Type: Aerophones > Flutes > Duct.
Hornbostel-Sachs No#: 421.211.12
Region: Baltic & North Eastern Europe.
Description: Lamzdeliai are traditional wind instruments as played in Lithuania. The instrument was popular during night, herding, at young people’s gatherings and weddings. Lamzdeliai are used to play improvised herding melodies—raliavimai, ridovimai and tirliavimai.
Herders calmed their animals with these melodies, or they imitated the sounds of nature and birds. Lamzdeliai were first mentioned by J. Bretkūnas in 1580. Other tunes played on the pipes were sutartines, songs, and contemporary dances [polka, waltz, mazurka, quadrille, and march].
Traditional lamzdeliai are made of either bark or wood. The bark pipe [zieves lamzdelis] is made in the springtime of a willow, aspen or pine sprout. The bark is pealed off the of the main branch used to make the pipe. The blowing end is closed off with a stopper made from the wood, with one side cut off. At the place where the stopper ends, a whistle hole is cut into the bark, and one end of the hole is bent slightly inwards.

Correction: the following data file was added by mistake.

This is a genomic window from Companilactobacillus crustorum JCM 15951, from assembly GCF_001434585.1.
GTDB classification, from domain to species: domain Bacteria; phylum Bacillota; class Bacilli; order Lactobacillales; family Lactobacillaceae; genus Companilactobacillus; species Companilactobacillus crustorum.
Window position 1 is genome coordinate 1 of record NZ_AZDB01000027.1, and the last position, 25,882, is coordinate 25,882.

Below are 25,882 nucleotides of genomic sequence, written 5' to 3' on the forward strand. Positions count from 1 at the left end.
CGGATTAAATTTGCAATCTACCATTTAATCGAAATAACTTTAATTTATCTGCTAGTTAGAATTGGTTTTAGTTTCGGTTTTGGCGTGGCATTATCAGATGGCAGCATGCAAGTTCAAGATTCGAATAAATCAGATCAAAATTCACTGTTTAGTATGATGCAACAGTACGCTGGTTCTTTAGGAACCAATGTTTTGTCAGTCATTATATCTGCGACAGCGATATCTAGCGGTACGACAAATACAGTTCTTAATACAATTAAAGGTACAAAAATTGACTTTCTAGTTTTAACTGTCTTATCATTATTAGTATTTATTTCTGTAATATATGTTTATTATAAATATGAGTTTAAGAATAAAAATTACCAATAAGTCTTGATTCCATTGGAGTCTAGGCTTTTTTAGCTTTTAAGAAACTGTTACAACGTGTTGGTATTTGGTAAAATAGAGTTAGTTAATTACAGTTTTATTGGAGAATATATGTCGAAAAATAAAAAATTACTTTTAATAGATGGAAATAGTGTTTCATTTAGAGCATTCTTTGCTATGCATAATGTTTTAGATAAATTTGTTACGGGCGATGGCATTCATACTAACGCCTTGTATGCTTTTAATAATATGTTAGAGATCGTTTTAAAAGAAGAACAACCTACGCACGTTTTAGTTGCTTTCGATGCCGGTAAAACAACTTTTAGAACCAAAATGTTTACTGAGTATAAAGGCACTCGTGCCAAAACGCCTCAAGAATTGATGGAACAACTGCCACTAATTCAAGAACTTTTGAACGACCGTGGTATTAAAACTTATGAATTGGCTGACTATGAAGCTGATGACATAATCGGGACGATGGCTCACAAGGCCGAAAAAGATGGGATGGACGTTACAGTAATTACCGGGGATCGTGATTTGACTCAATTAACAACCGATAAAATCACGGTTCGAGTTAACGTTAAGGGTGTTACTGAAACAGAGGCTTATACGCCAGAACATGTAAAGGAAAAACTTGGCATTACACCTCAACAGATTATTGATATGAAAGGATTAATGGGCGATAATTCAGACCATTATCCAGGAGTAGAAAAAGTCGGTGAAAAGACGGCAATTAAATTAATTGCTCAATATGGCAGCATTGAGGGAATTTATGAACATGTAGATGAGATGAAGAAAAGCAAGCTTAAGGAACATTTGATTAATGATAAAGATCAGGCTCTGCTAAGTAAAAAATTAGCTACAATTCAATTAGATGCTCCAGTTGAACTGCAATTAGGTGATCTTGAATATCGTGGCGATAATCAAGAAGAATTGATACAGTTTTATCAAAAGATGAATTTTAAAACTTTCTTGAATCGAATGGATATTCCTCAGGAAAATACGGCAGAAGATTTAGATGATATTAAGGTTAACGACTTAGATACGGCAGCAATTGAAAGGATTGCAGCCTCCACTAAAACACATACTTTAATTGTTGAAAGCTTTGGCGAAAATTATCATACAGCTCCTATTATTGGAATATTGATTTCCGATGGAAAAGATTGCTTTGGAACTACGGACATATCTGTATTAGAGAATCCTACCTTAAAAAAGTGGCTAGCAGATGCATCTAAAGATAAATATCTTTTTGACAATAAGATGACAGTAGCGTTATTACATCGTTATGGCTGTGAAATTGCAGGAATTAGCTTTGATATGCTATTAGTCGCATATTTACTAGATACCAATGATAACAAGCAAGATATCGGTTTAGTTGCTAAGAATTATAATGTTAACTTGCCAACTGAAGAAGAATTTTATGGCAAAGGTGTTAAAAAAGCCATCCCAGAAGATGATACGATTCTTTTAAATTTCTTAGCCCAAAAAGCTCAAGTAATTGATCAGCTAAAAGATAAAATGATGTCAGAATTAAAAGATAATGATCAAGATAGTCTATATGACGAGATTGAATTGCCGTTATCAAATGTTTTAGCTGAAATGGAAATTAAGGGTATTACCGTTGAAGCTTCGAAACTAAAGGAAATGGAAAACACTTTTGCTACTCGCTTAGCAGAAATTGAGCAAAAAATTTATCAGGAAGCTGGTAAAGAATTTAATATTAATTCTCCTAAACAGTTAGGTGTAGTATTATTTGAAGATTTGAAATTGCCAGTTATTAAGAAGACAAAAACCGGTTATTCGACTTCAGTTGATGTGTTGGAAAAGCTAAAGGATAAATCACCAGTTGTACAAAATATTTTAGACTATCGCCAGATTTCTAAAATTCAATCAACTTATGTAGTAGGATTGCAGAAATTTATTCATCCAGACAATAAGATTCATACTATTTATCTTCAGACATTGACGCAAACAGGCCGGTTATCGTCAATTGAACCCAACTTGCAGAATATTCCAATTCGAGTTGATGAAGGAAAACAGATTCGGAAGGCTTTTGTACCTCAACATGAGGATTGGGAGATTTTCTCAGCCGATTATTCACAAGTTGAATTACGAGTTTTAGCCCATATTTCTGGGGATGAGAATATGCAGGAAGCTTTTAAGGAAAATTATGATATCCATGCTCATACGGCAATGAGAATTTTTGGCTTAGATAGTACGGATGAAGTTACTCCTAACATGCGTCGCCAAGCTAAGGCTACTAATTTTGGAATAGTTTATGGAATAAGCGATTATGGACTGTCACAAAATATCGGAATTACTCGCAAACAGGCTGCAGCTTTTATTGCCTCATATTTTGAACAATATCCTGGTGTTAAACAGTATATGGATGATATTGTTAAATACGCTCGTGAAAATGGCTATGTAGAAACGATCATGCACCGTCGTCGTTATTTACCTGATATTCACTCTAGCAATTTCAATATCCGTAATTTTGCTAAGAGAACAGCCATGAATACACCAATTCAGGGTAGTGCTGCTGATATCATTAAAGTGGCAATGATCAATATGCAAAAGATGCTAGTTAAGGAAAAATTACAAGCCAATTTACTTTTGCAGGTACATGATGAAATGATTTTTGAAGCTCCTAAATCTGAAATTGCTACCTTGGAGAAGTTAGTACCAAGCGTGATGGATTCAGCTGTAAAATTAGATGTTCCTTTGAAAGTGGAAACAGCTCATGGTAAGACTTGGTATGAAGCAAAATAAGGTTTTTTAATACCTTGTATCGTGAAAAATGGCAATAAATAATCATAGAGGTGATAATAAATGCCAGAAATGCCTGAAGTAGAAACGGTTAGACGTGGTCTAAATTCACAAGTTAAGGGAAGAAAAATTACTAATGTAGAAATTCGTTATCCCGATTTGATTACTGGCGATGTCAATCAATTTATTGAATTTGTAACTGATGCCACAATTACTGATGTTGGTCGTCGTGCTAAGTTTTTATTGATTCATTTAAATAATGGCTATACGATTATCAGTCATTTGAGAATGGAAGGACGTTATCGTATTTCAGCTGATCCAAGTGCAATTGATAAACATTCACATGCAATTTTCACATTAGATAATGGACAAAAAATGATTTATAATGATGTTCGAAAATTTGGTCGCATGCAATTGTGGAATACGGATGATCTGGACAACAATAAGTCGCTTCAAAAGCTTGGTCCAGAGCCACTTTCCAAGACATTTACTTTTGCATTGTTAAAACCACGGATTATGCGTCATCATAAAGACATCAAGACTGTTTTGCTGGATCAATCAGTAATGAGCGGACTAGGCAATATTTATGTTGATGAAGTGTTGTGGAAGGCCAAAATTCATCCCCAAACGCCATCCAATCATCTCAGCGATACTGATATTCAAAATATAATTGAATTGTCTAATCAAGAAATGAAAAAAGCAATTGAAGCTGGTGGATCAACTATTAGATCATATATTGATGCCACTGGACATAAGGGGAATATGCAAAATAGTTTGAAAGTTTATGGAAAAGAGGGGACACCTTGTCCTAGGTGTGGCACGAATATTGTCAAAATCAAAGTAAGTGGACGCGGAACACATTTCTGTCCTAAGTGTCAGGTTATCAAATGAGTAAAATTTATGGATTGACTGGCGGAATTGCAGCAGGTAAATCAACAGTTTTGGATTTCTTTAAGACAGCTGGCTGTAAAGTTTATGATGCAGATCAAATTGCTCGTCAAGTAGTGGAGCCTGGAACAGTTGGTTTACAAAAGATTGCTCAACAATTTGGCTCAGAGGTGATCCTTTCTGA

Three to six finger holes are cut in the pipe. Wooden pipes are made of ash or linden wood. The bark is removed, and the instrument is hollowed out by burning, drilling or carving. The blowing hole, whistle hole and finger holes are made in the same way as for the bark pipes. Lamzdeliai are usually tuned to a diatonic major scale. The timbre is soft and breathy, but when the instrument is blown too strongly, the sound becomes sharp and shrill.